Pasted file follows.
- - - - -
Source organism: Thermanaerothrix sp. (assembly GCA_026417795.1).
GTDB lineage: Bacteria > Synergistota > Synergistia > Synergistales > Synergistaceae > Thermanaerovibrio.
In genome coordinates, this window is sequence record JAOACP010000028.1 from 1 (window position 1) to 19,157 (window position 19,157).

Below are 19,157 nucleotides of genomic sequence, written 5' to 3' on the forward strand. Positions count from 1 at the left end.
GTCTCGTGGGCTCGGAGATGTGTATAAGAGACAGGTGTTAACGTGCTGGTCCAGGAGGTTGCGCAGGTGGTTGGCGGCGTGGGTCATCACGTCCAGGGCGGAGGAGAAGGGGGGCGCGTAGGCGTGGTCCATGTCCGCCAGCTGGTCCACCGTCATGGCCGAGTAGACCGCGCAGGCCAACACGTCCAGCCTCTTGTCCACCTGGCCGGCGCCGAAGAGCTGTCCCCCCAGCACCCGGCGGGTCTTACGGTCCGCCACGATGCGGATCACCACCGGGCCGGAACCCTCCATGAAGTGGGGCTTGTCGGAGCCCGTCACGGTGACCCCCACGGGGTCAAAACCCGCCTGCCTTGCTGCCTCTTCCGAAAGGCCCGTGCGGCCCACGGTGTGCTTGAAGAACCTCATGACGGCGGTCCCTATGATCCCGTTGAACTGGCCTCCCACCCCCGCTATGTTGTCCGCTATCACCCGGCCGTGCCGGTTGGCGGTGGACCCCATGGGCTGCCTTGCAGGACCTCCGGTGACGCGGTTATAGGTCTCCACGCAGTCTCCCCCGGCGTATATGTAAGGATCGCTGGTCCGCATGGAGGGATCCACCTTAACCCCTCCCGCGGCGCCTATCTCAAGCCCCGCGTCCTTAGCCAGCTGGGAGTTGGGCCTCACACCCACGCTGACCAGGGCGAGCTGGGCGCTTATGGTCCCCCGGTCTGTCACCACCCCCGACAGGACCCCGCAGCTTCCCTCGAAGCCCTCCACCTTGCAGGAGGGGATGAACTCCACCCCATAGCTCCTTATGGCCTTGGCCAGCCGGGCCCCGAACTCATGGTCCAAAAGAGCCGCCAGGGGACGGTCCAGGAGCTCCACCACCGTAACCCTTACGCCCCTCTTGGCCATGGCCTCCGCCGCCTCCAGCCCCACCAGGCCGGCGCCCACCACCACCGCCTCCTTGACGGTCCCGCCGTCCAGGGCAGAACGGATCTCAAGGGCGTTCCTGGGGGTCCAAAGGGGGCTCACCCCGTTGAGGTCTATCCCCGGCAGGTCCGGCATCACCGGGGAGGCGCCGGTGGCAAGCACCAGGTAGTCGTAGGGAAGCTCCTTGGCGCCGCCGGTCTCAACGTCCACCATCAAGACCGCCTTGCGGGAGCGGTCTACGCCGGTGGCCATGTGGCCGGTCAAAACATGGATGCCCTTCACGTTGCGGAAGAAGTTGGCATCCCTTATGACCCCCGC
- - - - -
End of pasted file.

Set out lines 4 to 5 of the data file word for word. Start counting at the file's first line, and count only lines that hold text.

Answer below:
Below are 19,157 nucleotides of genomic sequence, written 5' to 3' on the forward strand. Positions count from 1 at the left end.
GTCTCGTGGGCTCGGAGATGTGTATAAGAGACAGGTGTTAACGTGCTGGTCCAGGAGGTTGCGCAGGTGGTTGGCGGCGTGGGTCATCACGTCCAGGGCGGAGGAGAAGGGGGGCGCGTAGGCGTGGTCCATGTCCGCCAGCTGGTCCACCGTCATGGCCGAGTAGACCGCGCAGGCCAACACGTCCAGCCTCTTGTCCACCTGGCCGGCGCCGAAGAGCTGTCCCCCCAGCACCCGGCGGGTCTTACGGTCCGCCACGATGCGGATCACCACCGGGCCGGAACCCTCCATGAAGTGGGGCTTGTCGGAGCCCGTCACGGTGACCCCCACGGGGTCAAAACCCGCCTGCCTTGCTGCCTCTTCCGAAAGGCCCGTGCGGCCCACGGTGTGCTTGAAGAACCTCATGACGGCGGTCCCTATGATCCCGTTGAACTGGCCTCCCACCCCCGCTATGTTGTCCGCTATCACCCGGCCGTGCCGGTTGGCGGTGGACCCCATGGGCTGCCTTGCAGGACCTCCGGTGACGCGGTTATAGGTCTCCACGCAGTCTCCCCCGGCGTATATGTAAGGATCGCTGGTCCGCATGGAGGGATCCACCTTAACCCCTCCCGCGGCGCCTATCTCAAGCCCCGCGTCCTTAGCCAGCTGGGAGTTGGGCCTCACACCCACGCTGACCAGGGCGAGCTGGGCGCTTATGGTCCCCCGGTCTGTCACCACCCCCGACAGGACCCCGCAGCTTCCCTCGAAGCCCTCCACCTTGCAGGAGGGGATGAACTCCACCCCATAGCTCCTTATGGCCTTGGCCAGCCGGGCCCCGAACTCATGGTCCAAAAGAGCCGCCAGGGGACGGTCCAGGAGCTCCACCACCGTAACCCTTACGCCCCTCTTGGCCATGGCCTCCGCCGCCTCCAGCCCCACCAGGCCGGCGCCCACCACCACCGCCTCCTTGACGGTCCCGCCGTCCAGGGCAGAACGGATCTCAAGGGCGTTCCTGGGGGTCCAAAGGGGGCTCACCCCGTTGAGGTCTATCCCCGGCAGGTCCGGCATCACCGGGGAGGCGCCGGTGGCAAGCACCAGGTAGTCGTAGGGAAGCTCCTTGGCGCCGCCGGTCTCAACGTCCACCATCAAGACCGCCTTGCGGGAGCGGTCTACGCCGGTGGCCATGTGGCCGGTCAAAACATGGATGCCCTTCACGTTGCGGAAGAAGTTGGCATCCCTTATGACCCCCGC